fast, and in a curious coincidence (or if I am less humble a case of great minds thinking alike), the inimitable Edward Branley came out with an excellent piece on USS Wasp yesterday. That just as I was preparing this post on another ship in the United States Navy’s early fleet: USS Constellation. Though it does not appear that Constellation will be among the 10 tall ships featured at the event beginning April 17th, she is certainly among the brightest lights in navy history.
Constellation was named not for any group of stars in the sky but for the 13 stars in the blue canton of the first U.S. flag. She was the first of the navy’s original six frigates to be launched, on March 27, 1794, and the first to be commissioned. She also was the first ship to see action in the first war participated in by the U.S. as a country, and the first to take a prize. A lot of firsts, and that said without hyperbole.
In construction and size, Constellation did not differ vastly from her five sister frigates. She was heavy hulled, made of the white oak that could only be found in North America and that so confounded the United States’ enemies at sea. Fans of the movie Master and Commander will remember the discussions about “Yankee built” Acheron, with Tom Pullings remarking “you have to wonder about her hull.” Such was the case with most of the frigates that came out of the shipyards on America’s Atlantic coast at the time.
Constellation was built in Baltimore, displaced 1,265 tons, was 41 feet at her beam and 164 feet in length. She carried a compliment of 340 men and 36 guns. She was a fast sailer too; the crew of the French ship La Vengeance, whom she defeated in a 5 hour firefight during the Quasi-War, nicknamed her “Yankee Racehorse.”
Thomas Truxtun, a leading light in the new navy, was Constellation’s first commander and he whipped her crew into shape immediately. Truxtun was a veteran of the Continental Navy and he held dear the Royal Navy traditions of honor, conduct, gunnery and – where necessary – discipline. He expected great things of himself, his crew and his ship, and all delivered.
Truxtun and Constellation won the first battle in the United States’ so called Quasi-War with France. The war began in 1798 and was almost exclusively engaged with issues of free trade on the high seas. On February 9, 1799, Constellation defeated and captured the frigate L’Insurgente, said to be the best sailer in the French navy. Coincidently, yesterday’s subject, brilliant naval leader David Porter, was aboard Constellation as a Midshipman at the time.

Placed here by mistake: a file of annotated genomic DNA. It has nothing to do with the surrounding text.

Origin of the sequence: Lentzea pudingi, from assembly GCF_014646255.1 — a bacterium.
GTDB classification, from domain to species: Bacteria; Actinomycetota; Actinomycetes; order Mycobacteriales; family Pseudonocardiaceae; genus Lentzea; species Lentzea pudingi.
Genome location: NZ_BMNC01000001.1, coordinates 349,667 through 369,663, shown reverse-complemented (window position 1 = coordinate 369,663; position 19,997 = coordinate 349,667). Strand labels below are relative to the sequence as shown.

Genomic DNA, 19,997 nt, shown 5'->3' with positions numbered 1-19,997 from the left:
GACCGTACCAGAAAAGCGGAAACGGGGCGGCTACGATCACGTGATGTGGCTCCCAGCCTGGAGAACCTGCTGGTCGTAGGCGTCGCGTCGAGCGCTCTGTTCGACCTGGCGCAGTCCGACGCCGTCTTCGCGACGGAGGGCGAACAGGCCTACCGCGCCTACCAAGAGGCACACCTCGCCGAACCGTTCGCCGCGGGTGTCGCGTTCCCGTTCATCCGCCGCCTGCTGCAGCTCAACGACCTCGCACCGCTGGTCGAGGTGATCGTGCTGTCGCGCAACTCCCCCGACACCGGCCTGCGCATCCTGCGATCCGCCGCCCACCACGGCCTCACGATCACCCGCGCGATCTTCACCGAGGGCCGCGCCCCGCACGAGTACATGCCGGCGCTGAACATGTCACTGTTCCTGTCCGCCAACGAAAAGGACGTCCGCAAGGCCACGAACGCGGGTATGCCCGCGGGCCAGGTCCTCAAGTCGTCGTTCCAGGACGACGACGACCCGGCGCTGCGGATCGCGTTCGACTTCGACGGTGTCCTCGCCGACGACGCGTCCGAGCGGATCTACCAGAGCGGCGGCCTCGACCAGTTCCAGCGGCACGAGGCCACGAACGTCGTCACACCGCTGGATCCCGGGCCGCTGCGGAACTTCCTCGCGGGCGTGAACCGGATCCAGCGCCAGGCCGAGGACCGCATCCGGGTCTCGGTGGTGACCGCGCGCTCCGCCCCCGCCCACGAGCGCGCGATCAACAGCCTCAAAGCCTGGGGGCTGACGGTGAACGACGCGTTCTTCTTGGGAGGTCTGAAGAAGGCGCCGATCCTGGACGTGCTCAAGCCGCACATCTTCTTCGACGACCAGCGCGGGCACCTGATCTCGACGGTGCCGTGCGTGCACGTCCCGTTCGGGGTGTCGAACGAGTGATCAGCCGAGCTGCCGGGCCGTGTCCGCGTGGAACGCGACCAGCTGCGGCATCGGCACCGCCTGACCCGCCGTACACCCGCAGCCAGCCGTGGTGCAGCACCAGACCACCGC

Constellation continued her successes, serving admirably in both Barbary Wars and the War of 1812. In 1840 she circumnavigated the globe, and became the first U.S. ship to enter ports in China. Here she helped to facilitate the tea trade that would see clipper ships following in her wake for decades to come.
Back home, time was beginning to tell. Constellation was now almost 60 years old and an overhaul was out of the question. She was broken up, but some of her timbers were used to build a sloop of war in 1854. Given the same name, this ship saw action not only in war but in humanitarian efforts as well.
In the 1859, Constellation was put on the West African station where she was tasked with intercepting slave ships, freeing the people therein and breaking up the African slave trade. The History Channel has an excellent documentary available on Constellation’s West African mission. After service as a Union vessel in the Civil War, she was sent to Ireland with humanitarian aid for those stricken by the famine. You can read more about that at the Naval History Blog.
Sloop of war Constellation was eventually used exclusively as a training ship and she is now permanently docked in Baltimore where she is a maritime museum. A subsequent aircraft carrier, port of call San Diego, was also named Constellation.
The true flag ship of the original U.S. Navy thus lives on, not only in memory but in service as well. As President Ronald Reagan told her crew in 1981: “Let friend and foe alike know that America has the muscle to back up its words, and ships like this and men like you are that muscle… you are America’s Flagship.”
Header: USS Constellation by Antoine Roux c 1805